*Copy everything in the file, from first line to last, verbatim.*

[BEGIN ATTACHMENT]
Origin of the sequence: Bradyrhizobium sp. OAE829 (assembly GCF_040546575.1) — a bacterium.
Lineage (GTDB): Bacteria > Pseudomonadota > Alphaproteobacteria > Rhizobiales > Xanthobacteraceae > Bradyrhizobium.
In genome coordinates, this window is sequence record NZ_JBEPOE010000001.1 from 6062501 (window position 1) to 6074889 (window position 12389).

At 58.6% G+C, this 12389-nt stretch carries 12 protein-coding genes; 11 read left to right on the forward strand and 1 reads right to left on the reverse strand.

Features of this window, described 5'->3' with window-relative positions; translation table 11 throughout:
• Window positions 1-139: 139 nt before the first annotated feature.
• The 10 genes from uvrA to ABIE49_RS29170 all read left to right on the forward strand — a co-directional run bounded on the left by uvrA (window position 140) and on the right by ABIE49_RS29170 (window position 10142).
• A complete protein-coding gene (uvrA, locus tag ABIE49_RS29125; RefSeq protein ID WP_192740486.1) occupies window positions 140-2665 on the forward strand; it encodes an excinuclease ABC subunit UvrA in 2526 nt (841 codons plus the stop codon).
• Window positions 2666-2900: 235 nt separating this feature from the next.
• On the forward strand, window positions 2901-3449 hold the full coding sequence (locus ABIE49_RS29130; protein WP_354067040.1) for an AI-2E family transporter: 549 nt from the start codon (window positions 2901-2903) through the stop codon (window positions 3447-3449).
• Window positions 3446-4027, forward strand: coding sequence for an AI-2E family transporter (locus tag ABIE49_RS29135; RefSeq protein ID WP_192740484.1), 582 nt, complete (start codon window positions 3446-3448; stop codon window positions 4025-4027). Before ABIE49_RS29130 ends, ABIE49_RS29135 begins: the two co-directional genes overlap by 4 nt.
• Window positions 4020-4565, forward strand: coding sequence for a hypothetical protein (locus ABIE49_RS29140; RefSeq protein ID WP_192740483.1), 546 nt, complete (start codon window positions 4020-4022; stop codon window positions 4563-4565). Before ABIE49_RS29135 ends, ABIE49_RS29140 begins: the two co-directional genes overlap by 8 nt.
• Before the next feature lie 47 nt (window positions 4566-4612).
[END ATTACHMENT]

Origin of the sequence: Bradyrhizobium sp. OAE829 (assembly GCF_040546575.1) — a bacterium.
Lineage (GTDB): Bacteria > Pseudomonadota > Alphaproteobacteria > Rhizobiales > Xanthobacteraceae > Bradyrhizobium.
In genome coordinates, this window is sequence record NZ_JBEPOE010000001.1 from 6062501 (window position 1) to 6074889 (window position 12389).

At 58.6% G+C, this 12389-nt stretch carries 12 protein-coding genes; 11 read left to right on the forward strand and 1 reads right to left on the reverse strand.

Features of this window, described 5'->3' with window-relative positions; translation table 11 throughout:
• Window positions 1-139: 139 nt before the first annotated feature.
• The 10 genes from uvrA to ABIE49_RS29170 all read left to right on the forward strand — a co-directional run bounded on the left by uvrA (window position 140) and on the right by ABIE49_RS29170 (window position 10142).
• A complete protein-coding gene (uvrA, locus tag ABIE49_RS29125; RefSeq protein ID WP_192740486.1) occupies window positions 140-2665 on the forward strand; it encodes an excinuclease ABC subunit UvrA in 2526 nt (841 codons plus the stop codon).
• Window positions 2666-2900: 235 nt separating this feature from the next.
• On the forward strand, window positions 2901-3449 hold the full coding sequence (locus ABIE49_RS29130; protein WP_354067040.1) for an AI-2E family transporter: 549 nt from the start codon (window positions 2901-2903) through the stop codon (window positions 3447-3449).
• Window positions 3446-4027, forward strand: coding sequence for an AI-2E family transporter (locus tag ABIE49_RS29135; RefSeq protein ID WP_192740484.1), 582 nt, complete (start codon window positions 3446-3448; stop codon window positions 4025-4027). Before ABIE49_RS29130 ends, ABIE49_RS29135 begins: the two co-directional genes overlap by 4 nt.
• Window positions 4020-4565, forward strand: coding sequence for a hypothetical protein (locus ABIE49_RS29140; RefSeq protein ID WP_192740483.1), 546 nt, complete (start codon window positions 4020-4022; stop codon window positions 4563-4565). Before ABIE49_RS29135 ends, ABIE49_RS29140 begins: the two co-directional genes overlap by 8 nt.
• Before the next feature lie 47 nt (window positions 4566-4612).